Jansen's disregard of language rights a bigger danger to reconciliation than to Afrikaans - AfriForum
"With his remarks that English should be used as medium of education rather than first language education, and the danger so-called 'white, Afrikaans schools' pose to race relations in South Africa, Prof Jonathan Jansen not only raises concerns about the future of Afrikaans at the University of the Free State (UFS), but also steps into the trap of political ideology and rhetoric to the extent that he loses sight of academic and cultural rights and principles."
These were the comments of Alana Bailey, Deputy CEO of AfriForum and Deputy Chair of the Afrikaans Language Board, on statements made by Prof Jansen at the Percy Baneshik Memorial Lecture at the UFS.
According to Bailey the necessity of single medium schools offering education to learners in their mother tongue is an internationally recognized principle. The UN acknowledged that language is not merely a means of communication but an integral part of human identity, and subsequently declared 21 February International Mother Tongue Day. In their statement it is mentioned that the promotion of languages in fact promotes solidarity, tolerance and mutual understanding.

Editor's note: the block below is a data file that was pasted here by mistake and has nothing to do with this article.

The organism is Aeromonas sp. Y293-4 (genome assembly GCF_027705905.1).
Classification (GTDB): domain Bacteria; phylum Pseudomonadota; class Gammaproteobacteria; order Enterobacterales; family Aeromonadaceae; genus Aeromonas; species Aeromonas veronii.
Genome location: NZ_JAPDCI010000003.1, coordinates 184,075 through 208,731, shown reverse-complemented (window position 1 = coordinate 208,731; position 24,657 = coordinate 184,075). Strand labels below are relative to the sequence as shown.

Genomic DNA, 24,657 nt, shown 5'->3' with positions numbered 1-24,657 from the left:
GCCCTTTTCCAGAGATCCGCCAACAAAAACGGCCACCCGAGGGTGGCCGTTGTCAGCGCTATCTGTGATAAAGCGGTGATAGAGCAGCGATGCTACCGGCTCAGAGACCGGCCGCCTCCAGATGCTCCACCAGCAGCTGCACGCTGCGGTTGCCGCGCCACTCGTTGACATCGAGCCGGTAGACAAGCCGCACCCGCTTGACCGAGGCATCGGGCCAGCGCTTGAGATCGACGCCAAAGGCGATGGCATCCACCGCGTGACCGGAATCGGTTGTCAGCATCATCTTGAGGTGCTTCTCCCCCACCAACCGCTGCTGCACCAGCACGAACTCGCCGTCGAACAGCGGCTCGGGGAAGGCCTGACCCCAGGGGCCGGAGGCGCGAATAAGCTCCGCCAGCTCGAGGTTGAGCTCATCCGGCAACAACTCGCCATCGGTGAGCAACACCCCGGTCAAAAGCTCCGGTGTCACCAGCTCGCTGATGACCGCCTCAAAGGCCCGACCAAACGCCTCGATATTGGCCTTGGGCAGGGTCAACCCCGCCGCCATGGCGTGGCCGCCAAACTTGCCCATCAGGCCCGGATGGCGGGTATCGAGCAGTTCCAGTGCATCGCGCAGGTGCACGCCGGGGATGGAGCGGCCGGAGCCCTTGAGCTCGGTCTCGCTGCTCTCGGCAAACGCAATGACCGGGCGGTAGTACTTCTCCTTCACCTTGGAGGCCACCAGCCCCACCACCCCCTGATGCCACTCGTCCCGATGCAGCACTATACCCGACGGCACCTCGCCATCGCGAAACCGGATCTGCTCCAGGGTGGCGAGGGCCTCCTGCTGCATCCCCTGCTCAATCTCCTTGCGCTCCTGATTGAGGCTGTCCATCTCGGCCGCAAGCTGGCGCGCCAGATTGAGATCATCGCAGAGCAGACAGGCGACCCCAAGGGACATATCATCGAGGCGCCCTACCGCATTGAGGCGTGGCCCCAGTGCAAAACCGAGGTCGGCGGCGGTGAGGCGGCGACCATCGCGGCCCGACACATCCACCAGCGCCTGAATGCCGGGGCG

"People will live together peacefully and productively if their various identities and cultures (which include language) are respected and they are allowed to live freely what they are. If everyone is forced into English medium education, the opposite will happen. Mutual respect between communities will never be achieved by disregarding and disowning people's language, culture and identity. Neither will it lead to academic excellence."
Bailey further emphasized that the quality of education in South Africa will be improved by better training for teachers, by resisting the destabilizing influence of some trade unions, by reversing the mismanagement of the Department of Basic Education and by promoting a practicable curriculum. "Language is not the reason for the poor quality of education in the country - the excellent performance of single medium Afrikaans schools in fact prove the value of mother tongue education," Bailey said.
In 1952 Bengal students felt so strongly about their language that they were willing to die in run-ins with the police in Pakistan. The same applied to learners in Soweto in 1976. Winners of the international Linguapax Prize, such as professors Neville Alexander and Fernand de Varennes, have openly declared themselves in favour of mother tongue education and Afrikaans.
Historians such as Prof Herman Giliomee, educationists such as Dr Michael le Cordeur, newspaper editors such as Mondli Makhanya and politicians such as Dr Mamphele Ramphele also supported the principle. The statements by Prof Jansen should therefore not be taken seriously," Bailey added.
"No single language can foster mutual respect and recognition by dominance. It will only be reached by the promotion of all South African languages."
Statement issued by Alana Bailey, Deputy CEO, AfriForum, October 2 2013
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